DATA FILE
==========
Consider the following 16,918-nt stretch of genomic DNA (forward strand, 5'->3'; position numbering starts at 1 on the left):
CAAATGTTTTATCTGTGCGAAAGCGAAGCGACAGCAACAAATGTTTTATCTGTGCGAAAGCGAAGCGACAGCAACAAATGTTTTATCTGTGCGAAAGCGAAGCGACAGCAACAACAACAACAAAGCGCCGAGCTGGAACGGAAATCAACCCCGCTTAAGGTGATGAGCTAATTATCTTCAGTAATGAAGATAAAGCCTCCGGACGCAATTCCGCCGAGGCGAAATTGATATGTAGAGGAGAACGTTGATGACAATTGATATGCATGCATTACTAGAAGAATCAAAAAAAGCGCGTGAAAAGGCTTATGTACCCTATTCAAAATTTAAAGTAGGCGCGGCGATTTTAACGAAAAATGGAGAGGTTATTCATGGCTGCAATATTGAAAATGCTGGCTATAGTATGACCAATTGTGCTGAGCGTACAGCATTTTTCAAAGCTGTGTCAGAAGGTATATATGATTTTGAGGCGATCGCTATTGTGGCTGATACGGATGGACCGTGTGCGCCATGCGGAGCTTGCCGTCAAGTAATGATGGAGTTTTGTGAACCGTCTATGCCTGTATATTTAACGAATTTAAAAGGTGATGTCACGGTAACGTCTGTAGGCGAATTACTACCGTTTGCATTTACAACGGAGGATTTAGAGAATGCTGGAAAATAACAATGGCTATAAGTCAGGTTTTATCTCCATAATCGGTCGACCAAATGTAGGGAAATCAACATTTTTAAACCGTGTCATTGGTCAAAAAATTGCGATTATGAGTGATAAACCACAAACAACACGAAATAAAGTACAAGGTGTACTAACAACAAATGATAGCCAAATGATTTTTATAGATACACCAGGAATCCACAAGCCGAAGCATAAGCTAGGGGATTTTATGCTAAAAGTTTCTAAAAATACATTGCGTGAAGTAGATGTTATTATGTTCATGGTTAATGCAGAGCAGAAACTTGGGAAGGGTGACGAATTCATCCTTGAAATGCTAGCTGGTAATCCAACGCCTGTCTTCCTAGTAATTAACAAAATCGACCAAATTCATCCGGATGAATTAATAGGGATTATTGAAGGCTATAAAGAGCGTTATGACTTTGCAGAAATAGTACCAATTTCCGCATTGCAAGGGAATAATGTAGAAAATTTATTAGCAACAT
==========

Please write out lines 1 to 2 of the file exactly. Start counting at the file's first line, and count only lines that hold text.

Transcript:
Consider the following 16,918-nt stretch of genomic DNA (forward strand, 5'->3'; position numbering starts at 1 on the left):
CAAATGTTTTATCTGTGCGAAAGCGAAGCGACAGCAACAAATGTTTTATCTGTGCGAAAGCGAAGCGACAGCAACAAATGTTTTATCTGTGCGAAAGCGAAGCGACAGCAACAACAACAACAAAGCGCCGAGCTGGAACGGAAATCAACCCCGCTTAAGGTGATGAGCTAATTATCTTCAGTAATGAAGATAAAGCCTCCGGACGCAATTCCGCCGAGGCGAAATTGATATGTAGAGGAGAACGTTGATGACAATTGATATGCATGCATTACTAGAAGAATCAAAAAAAGCGCGTGAAAAGGCTTATGTACCCTATTCAAAATTTAAAGTAGGCGCGGCGATTTTAACGAAAAATGGAGAGGTTATTCATGGCTGCAATATTGAAAATGCTGGCTATAGTATGACCAATTGTGCTGAGCGTACAGCATTTTTCAAAGCTGTGTCAGAAGGTATATATGATTTTGAGGCGATCGCTATTGTGGCTGATACGGATGGACCGTGTGCGCCATGCGGAGCTTGCCGTCAAGTAATGATGGAGTTTTGTGAACCGTCTATGCCTGTATATTTAACGAATTTAAAAGGTGATGTCACGGTAACGTCTGTAGGCGAATTACTACCGTTTGCATTTACAACGGAGGATTTAGAGAATGCTGGAAAATAACAATGGCTATAAGTCAGGTTTTATCTCCATAATCGGTCGACCAAATGTAGGGAAATCAACATTTTTAAACCGTGTCATTGGTCAAAAAATTGCGATTATGAGTGATAAACCACAAACAACACGAAATAAAGTACAAGGTGTACTAACAACAAATGATAGCCAAATGATTTTTATAGATACACCAGGAATCCACAAGCCGAAGCATAAGCTAGGGGATTTTATGCTAAAAGTTTCTAAAAATACATTGCGTGAAGTAGATGTTATTATGTTCATGGTTAATGCAGAGCAGAAACTTGGGAAGGGTGACGAATTCATCCTTGAAATGCTAGCTGGTAATCCAACGCCTGTCTTCCTAGTAATTAACAAAATCGACCAAATTCATCCGGATGAATTAATAGGGATTATTGAAGGCTATAAAGAGCGTTATGACTTTGCAGAAATAGTACCAATTTCCGCATTGCAAGGGAATAATGTAGAAAATTTATTAGCAACAT